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Tuesday, January 8, 2013

Securing POP and SMTP traffic from POP clients in Exchange 2010

I working on an exchange migration from Exchange 2003 to Exchange 2010. The customer is using a mixed environment with Microsoft Windows (Windows XP/Vista and Seven) clients, and Linux Unix clients which use POP and IMAP to retrieve mail from Exchange 2003. The Windows Clients use Outlook 2010, while the Linux clients use and a number of application which use IMAP or POP3 to access there mailboxes.

The customer wants to keep the IMAP/POP functionality in the new Exchange 2010 environment available, but wants to secure it where possible. In answer to that question i replied that we would keep the functionality, but switch to SSL encrypted communication between the clients and the servers. To do so, i also recommended that the clients would use the client submission port (TCP587(RFC5321)) in stead of simple SMTP (TCP25) to send to the server(s). Where we would also impose authentication. This way IMAP/POP and SMTP traffic would be encrypted and would only occur via authenticated users.
Enforcing the clients to use the client submission port enhances security as you would not need to create a relay receive connector for the clients on TCP port 25.

I knew this all is possible from theory but never implemented this before, as this is the first time i come across an environment where they still use IMAP/POP3 in a real live environment. To make sure i knew how to implement the theory i started playing in my test environment during the Christmas holidays.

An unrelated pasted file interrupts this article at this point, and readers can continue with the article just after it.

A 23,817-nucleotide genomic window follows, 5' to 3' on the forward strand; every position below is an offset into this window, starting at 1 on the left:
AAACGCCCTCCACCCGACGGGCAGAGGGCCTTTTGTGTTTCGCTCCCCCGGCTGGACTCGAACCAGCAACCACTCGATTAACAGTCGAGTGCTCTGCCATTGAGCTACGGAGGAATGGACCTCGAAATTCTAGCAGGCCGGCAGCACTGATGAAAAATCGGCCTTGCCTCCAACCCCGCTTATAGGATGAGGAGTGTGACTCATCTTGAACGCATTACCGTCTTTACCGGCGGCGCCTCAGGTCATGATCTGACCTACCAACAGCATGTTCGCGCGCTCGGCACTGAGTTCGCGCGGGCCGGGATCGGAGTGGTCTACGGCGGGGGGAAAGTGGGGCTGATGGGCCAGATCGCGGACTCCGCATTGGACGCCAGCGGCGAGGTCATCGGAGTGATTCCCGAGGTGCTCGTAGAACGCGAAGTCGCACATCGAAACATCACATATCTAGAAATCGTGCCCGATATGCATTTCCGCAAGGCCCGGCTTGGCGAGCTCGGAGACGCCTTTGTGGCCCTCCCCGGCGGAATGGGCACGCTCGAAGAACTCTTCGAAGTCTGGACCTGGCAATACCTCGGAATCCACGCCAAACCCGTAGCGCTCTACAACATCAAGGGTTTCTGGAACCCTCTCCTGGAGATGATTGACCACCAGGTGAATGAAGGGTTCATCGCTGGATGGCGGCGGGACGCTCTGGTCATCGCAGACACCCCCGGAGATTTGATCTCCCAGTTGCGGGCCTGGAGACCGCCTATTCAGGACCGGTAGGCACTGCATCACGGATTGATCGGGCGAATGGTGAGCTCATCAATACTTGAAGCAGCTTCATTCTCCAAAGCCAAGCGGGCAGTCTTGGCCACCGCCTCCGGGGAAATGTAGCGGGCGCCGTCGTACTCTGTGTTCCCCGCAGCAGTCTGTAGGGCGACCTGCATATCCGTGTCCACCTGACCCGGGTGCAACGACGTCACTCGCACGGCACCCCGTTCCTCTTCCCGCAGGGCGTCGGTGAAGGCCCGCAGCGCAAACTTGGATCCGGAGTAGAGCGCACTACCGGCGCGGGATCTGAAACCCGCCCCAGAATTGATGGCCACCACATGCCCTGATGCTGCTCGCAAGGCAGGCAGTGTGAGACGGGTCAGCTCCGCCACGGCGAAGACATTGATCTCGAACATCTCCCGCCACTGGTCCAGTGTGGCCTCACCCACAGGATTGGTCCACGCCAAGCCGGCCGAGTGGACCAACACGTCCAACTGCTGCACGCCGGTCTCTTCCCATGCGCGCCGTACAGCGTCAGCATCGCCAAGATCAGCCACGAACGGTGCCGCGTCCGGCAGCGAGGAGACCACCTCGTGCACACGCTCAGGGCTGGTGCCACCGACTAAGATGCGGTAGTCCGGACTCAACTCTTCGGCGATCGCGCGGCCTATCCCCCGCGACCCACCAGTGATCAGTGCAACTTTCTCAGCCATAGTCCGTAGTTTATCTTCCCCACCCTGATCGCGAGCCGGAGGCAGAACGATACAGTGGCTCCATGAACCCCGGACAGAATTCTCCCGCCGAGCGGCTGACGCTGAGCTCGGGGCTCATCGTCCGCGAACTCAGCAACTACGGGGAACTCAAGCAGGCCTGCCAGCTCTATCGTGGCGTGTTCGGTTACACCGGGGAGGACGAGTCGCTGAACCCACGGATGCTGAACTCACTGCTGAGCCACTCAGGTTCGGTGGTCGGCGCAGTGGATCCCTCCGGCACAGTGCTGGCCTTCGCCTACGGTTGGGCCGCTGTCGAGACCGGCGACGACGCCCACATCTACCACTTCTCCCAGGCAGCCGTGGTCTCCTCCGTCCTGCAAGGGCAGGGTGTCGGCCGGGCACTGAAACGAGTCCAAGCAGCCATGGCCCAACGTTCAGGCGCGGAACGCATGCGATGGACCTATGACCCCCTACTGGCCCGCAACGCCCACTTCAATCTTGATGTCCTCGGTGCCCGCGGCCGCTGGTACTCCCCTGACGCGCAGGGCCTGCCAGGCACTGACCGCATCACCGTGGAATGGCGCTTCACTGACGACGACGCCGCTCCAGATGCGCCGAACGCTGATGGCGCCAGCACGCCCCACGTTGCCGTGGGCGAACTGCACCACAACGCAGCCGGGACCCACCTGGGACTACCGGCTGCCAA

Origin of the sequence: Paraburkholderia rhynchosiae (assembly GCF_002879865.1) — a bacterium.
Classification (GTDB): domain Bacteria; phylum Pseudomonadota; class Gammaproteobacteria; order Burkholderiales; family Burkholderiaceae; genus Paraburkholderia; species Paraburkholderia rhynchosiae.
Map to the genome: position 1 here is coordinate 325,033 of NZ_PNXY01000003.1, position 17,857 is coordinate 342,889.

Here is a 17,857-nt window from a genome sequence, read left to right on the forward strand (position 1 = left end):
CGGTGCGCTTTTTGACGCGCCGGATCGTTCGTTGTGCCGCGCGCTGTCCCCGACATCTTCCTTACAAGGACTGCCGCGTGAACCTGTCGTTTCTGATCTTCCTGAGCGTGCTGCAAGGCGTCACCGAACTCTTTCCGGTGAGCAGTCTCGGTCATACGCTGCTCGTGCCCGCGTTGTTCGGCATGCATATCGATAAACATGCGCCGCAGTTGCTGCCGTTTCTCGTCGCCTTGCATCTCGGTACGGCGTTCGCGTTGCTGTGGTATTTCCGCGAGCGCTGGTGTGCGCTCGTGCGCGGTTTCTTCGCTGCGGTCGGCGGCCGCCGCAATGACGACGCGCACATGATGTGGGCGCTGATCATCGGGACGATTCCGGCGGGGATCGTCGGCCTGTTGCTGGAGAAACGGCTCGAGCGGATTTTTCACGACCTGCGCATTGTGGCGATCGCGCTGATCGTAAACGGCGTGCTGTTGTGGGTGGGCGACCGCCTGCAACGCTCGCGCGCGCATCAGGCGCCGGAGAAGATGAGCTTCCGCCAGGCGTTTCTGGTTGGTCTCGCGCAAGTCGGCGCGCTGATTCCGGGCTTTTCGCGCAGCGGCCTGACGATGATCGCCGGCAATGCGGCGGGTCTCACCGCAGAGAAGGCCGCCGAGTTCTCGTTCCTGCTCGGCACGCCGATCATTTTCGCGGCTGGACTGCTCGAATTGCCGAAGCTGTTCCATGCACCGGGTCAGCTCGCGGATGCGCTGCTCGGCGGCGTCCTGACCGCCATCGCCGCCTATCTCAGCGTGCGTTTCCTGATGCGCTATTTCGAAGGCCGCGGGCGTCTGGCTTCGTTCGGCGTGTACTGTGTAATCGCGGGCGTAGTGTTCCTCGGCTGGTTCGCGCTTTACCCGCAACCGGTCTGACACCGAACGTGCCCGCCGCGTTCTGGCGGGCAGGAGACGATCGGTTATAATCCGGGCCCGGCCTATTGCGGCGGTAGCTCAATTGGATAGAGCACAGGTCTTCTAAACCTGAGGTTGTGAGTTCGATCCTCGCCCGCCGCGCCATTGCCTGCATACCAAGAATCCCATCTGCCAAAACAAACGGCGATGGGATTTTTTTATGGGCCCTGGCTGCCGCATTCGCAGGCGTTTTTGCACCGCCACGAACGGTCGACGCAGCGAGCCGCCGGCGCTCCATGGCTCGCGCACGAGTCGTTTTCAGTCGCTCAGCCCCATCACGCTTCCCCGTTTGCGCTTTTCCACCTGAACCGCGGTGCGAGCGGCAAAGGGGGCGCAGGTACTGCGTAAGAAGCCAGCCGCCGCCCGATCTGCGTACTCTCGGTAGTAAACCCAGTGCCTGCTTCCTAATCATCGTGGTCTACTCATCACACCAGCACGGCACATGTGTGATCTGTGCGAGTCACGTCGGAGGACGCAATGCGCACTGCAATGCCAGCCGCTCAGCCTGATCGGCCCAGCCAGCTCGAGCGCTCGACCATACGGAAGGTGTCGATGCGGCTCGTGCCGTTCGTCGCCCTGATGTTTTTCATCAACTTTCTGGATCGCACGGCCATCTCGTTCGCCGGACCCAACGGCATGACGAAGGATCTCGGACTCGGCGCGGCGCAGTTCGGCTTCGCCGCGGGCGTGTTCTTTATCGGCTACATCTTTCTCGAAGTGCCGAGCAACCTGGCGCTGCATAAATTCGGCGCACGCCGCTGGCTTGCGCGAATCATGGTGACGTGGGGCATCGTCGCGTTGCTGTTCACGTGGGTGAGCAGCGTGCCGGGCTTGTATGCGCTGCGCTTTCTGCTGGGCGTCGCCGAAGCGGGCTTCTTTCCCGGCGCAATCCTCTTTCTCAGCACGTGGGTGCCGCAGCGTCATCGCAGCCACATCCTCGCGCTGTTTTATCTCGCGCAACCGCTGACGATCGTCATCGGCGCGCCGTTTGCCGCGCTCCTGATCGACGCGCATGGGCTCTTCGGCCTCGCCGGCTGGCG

In my test environment I have a single Exchange 2010 server with the three required roles installed (HUB/CAS/MBX), and downloaded and installed Mozilla Thunderbird as a POP client.

As we are going to use TLS to digitally encrypt the communications channels, we have to make sure that the intended FQDN's are present in the SSL certificate. The Exchange environment already has and SSL certificate assigned to it for SMTP and IIS, and we are going to reuse that SSL certificate to secure the POP3 access.
In the screenshot you will see that the hostname of the server is present in the certificate, and that is the FQDN we intend to use for POP and SMTP communication. Now we need to see, to which service the certificate is assigned.
Note: You can run previous commands in a single line by running "Get-ExchangeCertificate | fl CertifiacteDomains, Services"
In the screenshot you will see that the POP and Imap Service are already assigned in my case, this was because i toke the screenshots after testing and not while testing. To assign the Certificate to the IMAP/POP3 service, you need to run following command:
If you have multiple certificates in use:
List certificates:
 select the required certificate and assign it to the requested services
Get-ExchangeCertificate -Thumbprint "xxxxxxxxxxxxxxxxxxxxxxxxxxxxxxxxxxx" | Enable-ExchangeCertificate -Services "POP, IMAP"
The required certificate is now assigned to the IMAP and POP3 service.
Note: If  the MSExchangePOP3 or MSExchangeIMAP where already started before assigning the certificate, you will need to restart these services. Is required each time you change or reassign a certificate to a service.
Configuring the Client Access Server
Open the Exchange Management Console, go to server configuration and Client Access Server Role.